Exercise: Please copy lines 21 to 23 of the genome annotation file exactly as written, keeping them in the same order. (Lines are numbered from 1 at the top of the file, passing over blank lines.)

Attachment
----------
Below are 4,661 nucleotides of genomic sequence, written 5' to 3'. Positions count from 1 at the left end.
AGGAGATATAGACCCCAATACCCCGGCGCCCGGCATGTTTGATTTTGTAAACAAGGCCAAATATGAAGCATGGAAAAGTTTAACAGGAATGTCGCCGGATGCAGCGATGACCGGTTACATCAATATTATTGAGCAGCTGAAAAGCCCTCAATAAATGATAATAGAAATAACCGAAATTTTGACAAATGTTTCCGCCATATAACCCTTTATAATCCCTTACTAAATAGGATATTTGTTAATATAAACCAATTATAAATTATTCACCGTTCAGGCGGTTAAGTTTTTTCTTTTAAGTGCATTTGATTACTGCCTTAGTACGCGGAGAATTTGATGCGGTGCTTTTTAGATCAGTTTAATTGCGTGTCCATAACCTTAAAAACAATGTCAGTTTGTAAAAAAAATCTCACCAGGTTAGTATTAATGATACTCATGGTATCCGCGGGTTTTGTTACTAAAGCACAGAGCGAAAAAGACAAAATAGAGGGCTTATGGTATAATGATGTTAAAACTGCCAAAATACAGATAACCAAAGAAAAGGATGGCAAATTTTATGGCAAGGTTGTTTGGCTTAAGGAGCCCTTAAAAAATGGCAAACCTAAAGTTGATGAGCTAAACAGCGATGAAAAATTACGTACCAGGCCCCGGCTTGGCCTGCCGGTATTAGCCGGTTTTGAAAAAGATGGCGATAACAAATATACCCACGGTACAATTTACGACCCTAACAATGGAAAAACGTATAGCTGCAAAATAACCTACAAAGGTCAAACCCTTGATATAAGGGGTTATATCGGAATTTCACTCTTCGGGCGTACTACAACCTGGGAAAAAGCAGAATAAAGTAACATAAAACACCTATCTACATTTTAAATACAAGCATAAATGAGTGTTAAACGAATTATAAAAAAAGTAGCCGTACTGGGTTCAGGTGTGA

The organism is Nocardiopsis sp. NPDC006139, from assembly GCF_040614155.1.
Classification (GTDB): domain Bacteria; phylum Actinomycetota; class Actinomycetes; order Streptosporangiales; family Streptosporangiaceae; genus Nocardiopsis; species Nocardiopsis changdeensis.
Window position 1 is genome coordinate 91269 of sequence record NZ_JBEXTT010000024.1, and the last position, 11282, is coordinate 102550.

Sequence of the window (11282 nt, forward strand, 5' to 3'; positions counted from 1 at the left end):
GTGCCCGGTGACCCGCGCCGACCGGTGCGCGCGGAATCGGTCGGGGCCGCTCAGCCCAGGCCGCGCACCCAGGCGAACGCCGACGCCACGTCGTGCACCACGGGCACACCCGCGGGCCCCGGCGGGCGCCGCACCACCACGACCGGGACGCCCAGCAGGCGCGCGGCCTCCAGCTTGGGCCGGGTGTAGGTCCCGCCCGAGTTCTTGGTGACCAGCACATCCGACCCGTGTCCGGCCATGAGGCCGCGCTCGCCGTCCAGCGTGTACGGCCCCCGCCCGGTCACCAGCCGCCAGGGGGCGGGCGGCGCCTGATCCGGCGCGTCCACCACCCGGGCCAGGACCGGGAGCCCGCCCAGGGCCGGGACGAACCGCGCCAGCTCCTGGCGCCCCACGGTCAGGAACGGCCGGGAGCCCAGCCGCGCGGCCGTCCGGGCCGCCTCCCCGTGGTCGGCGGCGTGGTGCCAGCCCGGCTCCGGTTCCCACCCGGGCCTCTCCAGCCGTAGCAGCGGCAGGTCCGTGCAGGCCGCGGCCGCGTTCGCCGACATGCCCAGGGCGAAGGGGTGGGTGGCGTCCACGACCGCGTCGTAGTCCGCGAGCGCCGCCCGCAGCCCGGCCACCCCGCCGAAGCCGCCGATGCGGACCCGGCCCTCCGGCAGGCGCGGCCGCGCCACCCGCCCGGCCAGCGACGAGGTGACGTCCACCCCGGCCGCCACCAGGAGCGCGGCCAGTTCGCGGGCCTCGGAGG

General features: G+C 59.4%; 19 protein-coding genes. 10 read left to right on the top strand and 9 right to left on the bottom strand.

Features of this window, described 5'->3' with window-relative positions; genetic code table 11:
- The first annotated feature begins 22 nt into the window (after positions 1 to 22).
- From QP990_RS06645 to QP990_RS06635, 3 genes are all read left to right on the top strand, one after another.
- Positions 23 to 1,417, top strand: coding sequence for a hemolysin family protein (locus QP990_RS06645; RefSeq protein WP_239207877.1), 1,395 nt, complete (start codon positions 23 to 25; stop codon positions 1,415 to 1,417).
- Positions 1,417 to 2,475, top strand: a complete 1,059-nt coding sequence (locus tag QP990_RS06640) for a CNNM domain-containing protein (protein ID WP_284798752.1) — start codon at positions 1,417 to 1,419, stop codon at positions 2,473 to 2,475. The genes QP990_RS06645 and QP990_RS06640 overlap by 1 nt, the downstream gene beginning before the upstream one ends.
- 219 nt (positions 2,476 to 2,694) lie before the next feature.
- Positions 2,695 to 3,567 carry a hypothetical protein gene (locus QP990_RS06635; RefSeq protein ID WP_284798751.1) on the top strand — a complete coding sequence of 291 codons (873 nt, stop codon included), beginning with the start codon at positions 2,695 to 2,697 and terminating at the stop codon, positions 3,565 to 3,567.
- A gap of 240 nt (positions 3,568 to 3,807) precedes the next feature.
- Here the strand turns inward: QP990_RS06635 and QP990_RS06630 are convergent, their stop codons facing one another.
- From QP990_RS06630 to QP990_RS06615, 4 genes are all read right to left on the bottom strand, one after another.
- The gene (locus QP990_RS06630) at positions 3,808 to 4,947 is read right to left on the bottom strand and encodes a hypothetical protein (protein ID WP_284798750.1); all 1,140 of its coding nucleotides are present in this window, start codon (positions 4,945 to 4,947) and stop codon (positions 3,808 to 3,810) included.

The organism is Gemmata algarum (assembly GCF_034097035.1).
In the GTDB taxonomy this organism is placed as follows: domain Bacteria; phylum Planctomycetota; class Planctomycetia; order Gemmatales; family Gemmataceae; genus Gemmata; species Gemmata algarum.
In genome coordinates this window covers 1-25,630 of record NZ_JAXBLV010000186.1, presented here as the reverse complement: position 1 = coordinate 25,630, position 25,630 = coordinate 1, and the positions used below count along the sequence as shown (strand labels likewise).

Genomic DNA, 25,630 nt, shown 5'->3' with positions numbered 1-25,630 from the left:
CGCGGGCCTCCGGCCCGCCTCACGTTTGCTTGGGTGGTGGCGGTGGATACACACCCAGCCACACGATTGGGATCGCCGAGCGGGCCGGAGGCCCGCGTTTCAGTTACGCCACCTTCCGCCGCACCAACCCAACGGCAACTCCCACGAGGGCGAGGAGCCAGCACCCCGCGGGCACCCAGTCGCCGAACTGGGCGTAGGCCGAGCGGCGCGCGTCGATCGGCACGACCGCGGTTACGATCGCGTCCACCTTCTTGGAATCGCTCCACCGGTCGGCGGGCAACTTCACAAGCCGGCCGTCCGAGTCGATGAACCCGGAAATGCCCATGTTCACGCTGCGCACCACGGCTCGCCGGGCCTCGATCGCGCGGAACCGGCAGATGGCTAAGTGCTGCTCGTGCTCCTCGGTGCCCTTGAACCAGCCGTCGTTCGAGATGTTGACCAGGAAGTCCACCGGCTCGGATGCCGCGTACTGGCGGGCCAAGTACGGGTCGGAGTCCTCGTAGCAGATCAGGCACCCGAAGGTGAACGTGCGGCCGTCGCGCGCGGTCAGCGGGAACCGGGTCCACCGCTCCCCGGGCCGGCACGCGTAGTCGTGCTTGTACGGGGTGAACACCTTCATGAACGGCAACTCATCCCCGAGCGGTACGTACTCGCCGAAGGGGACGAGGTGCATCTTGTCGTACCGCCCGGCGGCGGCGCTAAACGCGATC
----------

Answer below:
In the GTDB taxonomy this organism is placed as follows: domain Bacteria; phylum Planctomycetota; class Planctomycetia; order Gemmatales; family Gemmataceae; genus Gemmata; species Gemmata algarum.
In genome coordinates this window covers 1-25,630 of record NZ_JAXBLV010000186.1, presented here as the reverse complement: position 1 = coordinate 25,630, position 25,630 = coordinate 1, and the positions used below count along the sequence as shown (strand labels likewise).

Genomic DNA, 25,630 nt, shown 5'->3' with positions numbered 1-25,630 from the left: